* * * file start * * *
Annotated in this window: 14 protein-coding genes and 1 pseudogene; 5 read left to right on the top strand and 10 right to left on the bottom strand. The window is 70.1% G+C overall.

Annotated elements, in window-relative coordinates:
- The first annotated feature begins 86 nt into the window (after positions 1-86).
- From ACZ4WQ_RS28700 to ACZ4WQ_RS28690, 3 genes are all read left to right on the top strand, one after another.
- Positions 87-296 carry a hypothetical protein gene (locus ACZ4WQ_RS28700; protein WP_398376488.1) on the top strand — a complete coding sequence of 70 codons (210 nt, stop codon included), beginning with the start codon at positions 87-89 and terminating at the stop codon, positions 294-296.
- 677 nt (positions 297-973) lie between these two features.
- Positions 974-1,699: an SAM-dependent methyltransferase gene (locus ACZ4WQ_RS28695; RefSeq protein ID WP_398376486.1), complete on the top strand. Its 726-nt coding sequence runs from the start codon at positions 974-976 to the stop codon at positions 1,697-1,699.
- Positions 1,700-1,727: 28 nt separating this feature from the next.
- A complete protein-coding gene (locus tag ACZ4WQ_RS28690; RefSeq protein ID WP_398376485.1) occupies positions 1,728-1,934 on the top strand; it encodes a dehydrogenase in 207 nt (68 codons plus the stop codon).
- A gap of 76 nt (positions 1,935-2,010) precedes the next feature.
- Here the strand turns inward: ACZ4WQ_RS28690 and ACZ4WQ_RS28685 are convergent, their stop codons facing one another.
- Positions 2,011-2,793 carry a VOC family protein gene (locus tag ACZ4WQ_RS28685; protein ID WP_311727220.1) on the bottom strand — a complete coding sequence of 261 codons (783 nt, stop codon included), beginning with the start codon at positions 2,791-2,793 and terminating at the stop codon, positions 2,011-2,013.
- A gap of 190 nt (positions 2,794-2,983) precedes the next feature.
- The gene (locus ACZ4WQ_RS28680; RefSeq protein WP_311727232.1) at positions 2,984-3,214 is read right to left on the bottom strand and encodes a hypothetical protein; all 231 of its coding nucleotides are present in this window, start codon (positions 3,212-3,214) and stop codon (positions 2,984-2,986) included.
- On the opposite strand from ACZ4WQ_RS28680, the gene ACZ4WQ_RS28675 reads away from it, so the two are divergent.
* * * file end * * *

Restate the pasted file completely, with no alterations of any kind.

Annotated in this window: 14 protein-coding genes and 1 pseudogene; 5 read left to right on the top strand and 10 right to left on the bottom strand. The window is 70.1% G+C overall.

Annotated elements, in window-relative coordinates:
- The first annotated feature begins 86 nt into the window (after positions 1-86).
- From ACZ4WQ_RS28700 to ACZ4WQ_RS28690, 3 genes are all read left to right on the top strand, one after another.
- Positions 87-296 carry a hypothetical protein gene (locus ACZ4WQ_RS28700; protein WP_398376488.1) on the top strand — a complete coding sequence of 70 codons (210 nt, stop codon included), beginning with the start codon at positions 87-89 and terminating at the stop codon, positions 294-296.
- 677 nt (positions 297-973) lie between these two features.
- Positions 974-1,699: an SAM-dependent methyltransferase gene (locus ACZ4WQ_RS28695; RefSeq protein ID WP_398376486.1), complete on the top strand. Its 726-nt coding sequence runs from the start codon at positions 974-976 to the stop codon at positions 1,697-1,699.
- Positions 1,700-1,727: 28 nt separating this feature from the next.
- A complete protein-coding gene (locus tag ACZ4WQ_RS28690; RefSeq protein ID WP_398376485.1) occupies positions 1,728-1,934 on the top strand; it encodes a dehydrogenase in 207 nt (68 codons plus the stop codon).
- A gap of 76 nt (positions 1,935-2,010) precedes the next feature.
- Here the strand turns inward: ACZ4WQ_RS28690 and ACZ4WQ_RS28685 are convergent, their stop codons facing one another.
- Positions 2,011-2,793 carry a VOC family protein gene (locus tag ACZ4WQ_RS28685; protein ID WP_311727220.1) on the bottom strand — a complete coding sequence of 261 codons (783 nt, stop codon included), beginning with the start codon at positions 2,791-2,793 and terminating at the stop codon, positions 2,011-2,013.
- A gap of 190 nt (positions 2,794-2,983) precedes the next feature.
- The gene (locus ACZ4WQ_RS28680; RefSeq protein WP_311727232.1) at positions 2,984-3,214 is read right to left on the bottom strand and encodes a hypothetical protein; all 231 of its coding nucleotides are present in this window, start codon (positions 3,212-3,214) and stop codon (positions 2,984-2,986) included.
- On the opposite strand from ACZ4WQ_RS28680, the gene ACZ4WQ_RS28675 reads away from it, so the two are divergent.